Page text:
From The City

Recent email notifications to our neighborhood:


received Jun 30, 2016  (Emerald Ash Borer)-
Denver Parks & Recreation’s Office of the City Forester recently launched Be A Smart Ash (http://www.beasmartash.org) to educate and inspire Denver residents to join the fight against the Emerald Ash Borer (EAB), which poses a very serious threat to 1 in 6 trees in the City and County of Denver. As part of the effort against EAB, the Office of the City Forester has developed a plan to treat qualified right-of-way ash trees in our neighborhood over the next few years. To learn more about this plan, when your right-of-way ash tree might be treated and your other treatment options, please visitBeASmartAsh.org/treatment-schedule.

 

Many ash trees in Denver are on private property, so we’re depending on you to help preserve our neighborhood’s tree canopy! The good news is, Being a Smart Ash is as easy as 1-2-3:

 

1.     Identify ash trees (resources available at www.BeASmartAsh.org), regularly inspect for signs of EAB, and contact the Office of the City Forester immediately at forestry@denvergov.org or (720) 913-0651 if trees display any symptoms of EAB infestation.

2.     Talk to neighbors, friends, and co-workers about EAB. Spread the word and encourage people to visit BeASmartAsh.org for more information.

3.     Do not transport firewood or other products from ash trees, as EAB larvae stealthily survive and travel hidden under the bark. If an ash tree absolutely has to be moved, the wood must be chipped smaller than one inch.

FREQUENTLY ASKED QUESTIONS:

 

How did you choose which ash trees to treat?

Healthy ash trees that are 12 inches and larger in diameter at 4.5 feet off the ground were put on a list for potential treatment. From this list, a number of trees were randomly selected in each neighborhood to be treated in either 2016, 2017 or 2018. Every ash tree scheduled to be treated in 2016 was examined by a city arboreal inspector to determine if it was a good candidate for treatment.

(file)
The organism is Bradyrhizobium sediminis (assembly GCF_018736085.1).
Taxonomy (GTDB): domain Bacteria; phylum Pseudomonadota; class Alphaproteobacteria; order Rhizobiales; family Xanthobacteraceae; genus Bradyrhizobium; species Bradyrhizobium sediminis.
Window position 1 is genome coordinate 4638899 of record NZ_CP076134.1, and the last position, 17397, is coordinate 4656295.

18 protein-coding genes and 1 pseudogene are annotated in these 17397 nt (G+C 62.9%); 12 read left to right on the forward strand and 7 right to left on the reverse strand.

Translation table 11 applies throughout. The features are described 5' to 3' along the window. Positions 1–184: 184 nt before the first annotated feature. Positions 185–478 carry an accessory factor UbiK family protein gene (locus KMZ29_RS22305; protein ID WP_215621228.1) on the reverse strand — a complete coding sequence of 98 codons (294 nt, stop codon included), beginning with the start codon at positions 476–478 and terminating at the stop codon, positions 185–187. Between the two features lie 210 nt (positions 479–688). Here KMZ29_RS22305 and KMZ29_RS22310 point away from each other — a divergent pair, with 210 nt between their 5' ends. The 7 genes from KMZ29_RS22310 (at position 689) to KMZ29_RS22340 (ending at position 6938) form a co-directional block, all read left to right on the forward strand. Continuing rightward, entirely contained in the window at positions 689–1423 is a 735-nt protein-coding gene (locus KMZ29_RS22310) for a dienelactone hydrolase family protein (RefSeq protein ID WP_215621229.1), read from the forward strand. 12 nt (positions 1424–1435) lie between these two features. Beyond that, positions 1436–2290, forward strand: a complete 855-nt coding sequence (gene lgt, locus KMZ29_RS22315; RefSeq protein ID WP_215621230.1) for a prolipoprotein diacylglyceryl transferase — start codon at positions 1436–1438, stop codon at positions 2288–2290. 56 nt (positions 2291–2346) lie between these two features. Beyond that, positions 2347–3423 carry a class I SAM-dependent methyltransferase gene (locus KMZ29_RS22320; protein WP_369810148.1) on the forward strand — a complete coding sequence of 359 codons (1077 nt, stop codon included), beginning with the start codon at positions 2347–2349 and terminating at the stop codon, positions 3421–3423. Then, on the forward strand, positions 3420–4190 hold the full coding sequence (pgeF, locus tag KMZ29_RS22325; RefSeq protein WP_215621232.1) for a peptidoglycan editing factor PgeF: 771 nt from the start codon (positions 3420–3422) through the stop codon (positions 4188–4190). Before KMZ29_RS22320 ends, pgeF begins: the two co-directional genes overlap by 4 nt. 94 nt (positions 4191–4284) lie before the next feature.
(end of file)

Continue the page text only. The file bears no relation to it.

What if I have other ash trees on my property?

Residents are responsible for any ash trees on their personal property.  Contact a licensed tree care professional to discuss a plan for your ash tree. 

 

There is more than one ash tree on the public right-of-way. Are they all being treated?

To see which right-of-way ash trees are being treated and those that are candidates for future treatment, visit BeASmartAsh.org/treatment-schedule

 

Why wasn’t my neighbor’s tree selected for treatment?

Due to budget and labor constraints, we are unable to treat every ash tree in the public right-of-way this year. However, we plan to treat more right-of-way trees in the next few years and may include your neighbor’s tree at that time.  Visit BeASmartAsh.org/treatment-schedule for an overview of the upcoming treatment schedule.

 

How effective are treatments?

When properly administered by a tree professional, treatment is over 90% effective.

 

If my tree is not scheduled for treatment this year, can I do it myself?

Yes, but we strongly suggest you contact a licensed tree care professional to treat your tree. Your tree care professional is required to request a permit from the Office of the City Forester. For a list of licensed tree care professionals, visit BeASmartAsh.org/get-a-tree-professional/.

 

I already treated the tree.  Is the City going to treat again?

No! Please tell us if the tree has been treated so that we don’t double treat.  Shoot us an email atforestry@denvergov.org

 

Can I refuse treatment?

Yes. If you prefer we not treat your tree, please visit BeASmartAsh.org/optout immediately. Please note: if the health of the tree declines and the tree becomes unsafe, you will be required to remove it.

 

What are the risks of refusing treatment?

If the tree becomes infested with EAB and is not treated, it will most likely die within 2-4 years. Once the tree dies, it poses a safety risk and depending on the size and location of the tree, safe removal by a tree professional can be costly.

 


received Dec 17, 2015:





Planning Board to be broadcast on Denver 8 and Denver8.TV!
NOTE: Meetings move to the City and County Building

 

In response to community input, in 2016 Community Planning and Development and Denver 8 will broadcast Denver Planning Board meetings live on Denver 8 and Denver8.TV. Denver residents interested in city planning can follow board deliberations and decision-making live, and watch archived meetings online — additional opportunities to stay informed and involved in shaping your city.